With its origins in the Norman culture of France during the 12th century, the Gothic style quickly spread to other European countries. The woodcarving we reproduced on this page reflects the skill and vitality once achieved by the Gothic carvers. The flow, movement and crisp, clean lines explain why we never carve by machine. We prefer the traditional methods of carving by hand with a mallet and gouge.
The craftsmen of the time weren’t stifled by rhythm of the machine—the repeating beat that dominates our life today. They were free as individuals to create whatever detail they wanted within the overall plan laid out by the Master Carver. This gives Gothic decoration the charm and interest that we do not find in later styles and periods.
In addition to carved ornamentation, color played an important part in the Gothic period. Its use followed rules used in heraldry; blue, red, green, gold, and silver or white were employed in specific ways. Color adorned woodwork, ceilings and walls, and of course the breathtakingly beautiful stained-glass windows. Human figures and animals were a favorite theme, exaggerated and often portrayed by the carver in an entertaining and witty manner. We have all seen gargoyles, but the carved misericords found under the lifting seats in choir stalls across England and Europe capture wonderful images of life at the time with its humor, sins, home life and fantasies.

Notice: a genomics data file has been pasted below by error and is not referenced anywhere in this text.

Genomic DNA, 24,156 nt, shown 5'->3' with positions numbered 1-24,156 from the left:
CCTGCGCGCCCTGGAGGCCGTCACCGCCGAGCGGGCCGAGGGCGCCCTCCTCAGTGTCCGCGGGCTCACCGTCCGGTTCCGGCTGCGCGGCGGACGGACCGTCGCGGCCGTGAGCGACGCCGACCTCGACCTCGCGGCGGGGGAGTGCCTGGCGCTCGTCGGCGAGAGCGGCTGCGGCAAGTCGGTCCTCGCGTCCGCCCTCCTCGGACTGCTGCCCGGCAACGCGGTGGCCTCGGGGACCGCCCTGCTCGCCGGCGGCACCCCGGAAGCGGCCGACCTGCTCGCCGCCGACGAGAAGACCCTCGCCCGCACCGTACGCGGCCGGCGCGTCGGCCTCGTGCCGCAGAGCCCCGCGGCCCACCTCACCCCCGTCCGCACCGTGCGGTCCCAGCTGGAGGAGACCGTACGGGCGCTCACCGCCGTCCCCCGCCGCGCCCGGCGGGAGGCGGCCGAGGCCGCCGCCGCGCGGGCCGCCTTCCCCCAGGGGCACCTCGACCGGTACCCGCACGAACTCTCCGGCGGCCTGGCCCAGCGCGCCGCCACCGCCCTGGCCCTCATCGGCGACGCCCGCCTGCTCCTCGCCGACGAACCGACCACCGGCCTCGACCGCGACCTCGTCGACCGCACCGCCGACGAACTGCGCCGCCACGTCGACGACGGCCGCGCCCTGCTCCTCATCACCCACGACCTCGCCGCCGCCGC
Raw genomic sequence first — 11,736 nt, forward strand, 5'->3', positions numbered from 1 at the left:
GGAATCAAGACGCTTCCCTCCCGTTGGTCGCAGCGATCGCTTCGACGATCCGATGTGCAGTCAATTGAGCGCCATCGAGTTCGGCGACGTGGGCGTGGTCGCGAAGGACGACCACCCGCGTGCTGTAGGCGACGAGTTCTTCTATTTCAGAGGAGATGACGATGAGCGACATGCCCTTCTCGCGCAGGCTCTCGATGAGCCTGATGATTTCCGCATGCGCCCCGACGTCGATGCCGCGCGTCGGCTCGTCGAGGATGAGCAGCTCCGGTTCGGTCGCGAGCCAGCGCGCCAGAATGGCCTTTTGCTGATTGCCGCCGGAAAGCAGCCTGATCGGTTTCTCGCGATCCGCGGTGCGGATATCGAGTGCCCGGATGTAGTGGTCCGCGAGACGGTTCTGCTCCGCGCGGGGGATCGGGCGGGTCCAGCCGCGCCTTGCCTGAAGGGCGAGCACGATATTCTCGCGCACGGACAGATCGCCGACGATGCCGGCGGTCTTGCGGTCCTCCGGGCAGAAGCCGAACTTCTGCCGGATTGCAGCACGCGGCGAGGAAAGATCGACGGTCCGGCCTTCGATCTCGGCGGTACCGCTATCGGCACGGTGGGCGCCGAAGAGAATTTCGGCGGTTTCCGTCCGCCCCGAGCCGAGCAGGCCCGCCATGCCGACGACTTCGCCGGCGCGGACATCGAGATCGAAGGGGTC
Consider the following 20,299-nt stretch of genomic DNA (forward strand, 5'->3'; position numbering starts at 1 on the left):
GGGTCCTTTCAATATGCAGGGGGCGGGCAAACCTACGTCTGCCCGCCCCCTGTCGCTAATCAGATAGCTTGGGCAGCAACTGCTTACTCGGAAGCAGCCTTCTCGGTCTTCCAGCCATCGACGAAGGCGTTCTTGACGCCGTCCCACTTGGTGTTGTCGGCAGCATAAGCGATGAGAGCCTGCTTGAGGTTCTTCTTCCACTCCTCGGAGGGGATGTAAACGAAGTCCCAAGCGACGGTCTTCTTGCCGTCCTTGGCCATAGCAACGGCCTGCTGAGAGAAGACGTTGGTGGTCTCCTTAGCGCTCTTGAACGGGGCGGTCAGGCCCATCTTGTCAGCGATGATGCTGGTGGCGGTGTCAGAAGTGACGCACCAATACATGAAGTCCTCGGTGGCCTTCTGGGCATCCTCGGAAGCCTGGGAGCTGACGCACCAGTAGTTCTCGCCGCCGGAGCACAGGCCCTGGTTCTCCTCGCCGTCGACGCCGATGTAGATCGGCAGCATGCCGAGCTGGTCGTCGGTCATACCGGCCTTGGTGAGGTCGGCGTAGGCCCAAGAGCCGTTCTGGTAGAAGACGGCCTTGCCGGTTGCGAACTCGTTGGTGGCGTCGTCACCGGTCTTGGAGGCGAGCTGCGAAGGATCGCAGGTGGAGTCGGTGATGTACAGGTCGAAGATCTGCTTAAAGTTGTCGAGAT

Decoration inspired by local flora developed over the Gothic period. In the 13th century, leaf motifs were less fanciful and portrayed simply. Later, they became more energetic. Eventually, in the late Gothic period, carved leaves became faithful copies of those seen in nature and were generally more heavily undercut. This muscular contrast of movement and flow created the wonderful effect of light and shade so prevalent in Gothic carving and sculpture.
Gothic woodcarving reached its peak at the end of the 15th century. However, we are lucky that many of the ceilings, rood screens, and choir stalls of English and European cathedrals and churches have remained intact. We can still appreciate the incredible craftsmanship and carving skills that the Gothic period gave us.
Check out designs for our historically accurate Gothic-style room.
(Source: Handbook of Ornament by Franz Sales Meyer)